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Dublin's Government Buildings

What Has Ireland Learned from Austerity?

Ireland was one of several European countries to impose austerity measures during the Great Recession, slashing spending and raising taxes to address a fiscal crisis. Does Ireland's subsequent recovery provide evidence for the effectiveness of austerity as a general policy? A new book edited by three University College Dublin faculty members assesses Ireland’s experience and its remaining challenges.



Austerity and Recovery in Ireland: Europe's Poster Child and the Great Recession

This video was produced by UCD Michael Smurfit Graduate Business School and is republished with permission.

What was the goal of austerity in Ireland? What did it achieve?

Austerity in Ireland mainly took the form of a programme of fiscal consolidation to address the fiscal crisis of the state and it coincided with a series of reforms to reorganize and recapitalize the banking sector. The fiscal consolidation entailed about €20bn in spending cuts and €12bn in tax increases, which together represented about 20% of Irish Gross Domestic Product, thus generating a dramatic contraction of economic activity. The fiscal consolidation programme was implemented over the years 2009-2015, in the midst of which Ireland was subject to the so-called “bailout” by the ECB-EU-IMF between 2010 to 2013.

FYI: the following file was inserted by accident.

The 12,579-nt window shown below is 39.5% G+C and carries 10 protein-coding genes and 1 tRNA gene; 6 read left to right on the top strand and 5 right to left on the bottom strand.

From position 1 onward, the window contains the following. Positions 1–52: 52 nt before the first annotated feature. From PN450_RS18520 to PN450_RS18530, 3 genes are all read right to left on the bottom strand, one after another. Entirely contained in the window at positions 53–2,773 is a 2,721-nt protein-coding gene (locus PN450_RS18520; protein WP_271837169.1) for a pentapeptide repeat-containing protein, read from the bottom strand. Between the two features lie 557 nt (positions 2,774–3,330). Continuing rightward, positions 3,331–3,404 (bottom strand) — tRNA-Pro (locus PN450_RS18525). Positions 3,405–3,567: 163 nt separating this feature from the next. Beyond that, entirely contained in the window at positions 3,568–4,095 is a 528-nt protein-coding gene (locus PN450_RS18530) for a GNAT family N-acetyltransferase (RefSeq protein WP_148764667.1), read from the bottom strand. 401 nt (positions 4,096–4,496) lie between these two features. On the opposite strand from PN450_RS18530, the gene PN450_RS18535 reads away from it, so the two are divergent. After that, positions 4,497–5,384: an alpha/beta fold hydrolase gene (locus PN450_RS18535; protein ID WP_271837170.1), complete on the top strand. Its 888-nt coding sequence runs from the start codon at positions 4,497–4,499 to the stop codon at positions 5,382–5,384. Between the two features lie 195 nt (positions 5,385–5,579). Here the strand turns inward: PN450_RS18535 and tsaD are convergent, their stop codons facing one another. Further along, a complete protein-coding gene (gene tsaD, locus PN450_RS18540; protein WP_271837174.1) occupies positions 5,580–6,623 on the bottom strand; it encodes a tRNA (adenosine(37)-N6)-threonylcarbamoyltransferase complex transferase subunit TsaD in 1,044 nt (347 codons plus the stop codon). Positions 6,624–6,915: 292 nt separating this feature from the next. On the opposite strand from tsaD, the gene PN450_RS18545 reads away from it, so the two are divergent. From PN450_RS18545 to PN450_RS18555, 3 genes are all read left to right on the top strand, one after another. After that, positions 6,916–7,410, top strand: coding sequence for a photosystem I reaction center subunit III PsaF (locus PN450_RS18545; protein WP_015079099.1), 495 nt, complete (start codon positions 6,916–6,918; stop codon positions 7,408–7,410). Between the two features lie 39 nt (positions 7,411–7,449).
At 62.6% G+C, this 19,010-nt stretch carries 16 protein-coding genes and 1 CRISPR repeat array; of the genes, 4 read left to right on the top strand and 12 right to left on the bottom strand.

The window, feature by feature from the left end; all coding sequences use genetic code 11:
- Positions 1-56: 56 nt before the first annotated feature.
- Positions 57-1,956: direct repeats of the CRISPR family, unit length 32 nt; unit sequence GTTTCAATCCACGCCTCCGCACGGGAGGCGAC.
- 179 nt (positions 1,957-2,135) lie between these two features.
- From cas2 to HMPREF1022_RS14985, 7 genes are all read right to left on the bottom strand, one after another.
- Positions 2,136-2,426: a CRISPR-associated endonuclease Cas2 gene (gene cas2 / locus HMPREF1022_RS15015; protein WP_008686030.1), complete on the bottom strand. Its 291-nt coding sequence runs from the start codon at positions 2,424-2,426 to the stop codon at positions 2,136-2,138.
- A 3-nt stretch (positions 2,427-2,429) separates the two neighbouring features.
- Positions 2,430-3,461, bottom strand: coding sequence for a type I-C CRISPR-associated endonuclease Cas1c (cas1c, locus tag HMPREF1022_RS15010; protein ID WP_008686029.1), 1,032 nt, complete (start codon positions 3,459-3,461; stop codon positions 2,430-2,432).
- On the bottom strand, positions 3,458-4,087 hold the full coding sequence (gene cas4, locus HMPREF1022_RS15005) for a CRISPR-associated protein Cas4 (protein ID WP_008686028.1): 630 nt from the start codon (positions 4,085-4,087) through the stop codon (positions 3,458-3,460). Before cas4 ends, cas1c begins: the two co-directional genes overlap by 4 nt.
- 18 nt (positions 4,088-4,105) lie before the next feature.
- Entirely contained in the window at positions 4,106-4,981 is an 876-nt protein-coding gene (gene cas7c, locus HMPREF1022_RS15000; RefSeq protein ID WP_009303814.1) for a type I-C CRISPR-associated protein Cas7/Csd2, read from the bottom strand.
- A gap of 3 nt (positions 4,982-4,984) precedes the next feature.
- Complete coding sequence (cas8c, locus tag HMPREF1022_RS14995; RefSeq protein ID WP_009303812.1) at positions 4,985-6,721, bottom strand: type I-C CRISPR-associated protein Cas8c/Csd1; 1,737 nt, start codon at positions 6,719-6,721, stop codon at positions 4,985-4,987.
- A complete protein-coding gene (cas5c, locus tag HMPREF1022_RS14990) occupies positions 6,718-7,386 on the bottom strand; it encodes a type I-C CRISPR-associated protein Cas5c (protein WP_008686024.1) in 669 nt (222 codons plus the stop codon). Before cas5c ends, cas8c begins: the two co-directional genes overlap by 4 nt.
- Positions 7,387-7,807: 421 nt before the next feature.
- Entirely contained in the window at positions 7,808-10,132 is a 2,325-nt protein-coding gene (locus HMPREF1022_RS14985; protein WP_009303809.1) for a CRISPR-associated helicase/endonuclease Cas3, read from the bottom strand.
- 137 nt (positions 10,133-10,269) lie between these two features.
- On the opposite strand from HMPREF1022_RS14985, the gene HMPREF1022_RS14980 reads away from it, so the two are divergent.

As discussed below, contributors to the book argue that the achievements of the austerity programme were as a result of other factors and not the fiscal consolidation itself. What other contributors also highlight is that the costs of austerity for the Irish people were widespread and felt across all aspects of Irish life. These included both increased unemployment and emigration, as well as increased mental health problems for those who stayed. Culture, took a big hit, both in terms of funding cuts to the arts and in the numbers attending cultural events. There was also considerable deprivation and consistent poverty, with, for example, a quarter of the population lacking two or more necessities in 2012.

What did we learn about the effectiveness of austerity as a general policy?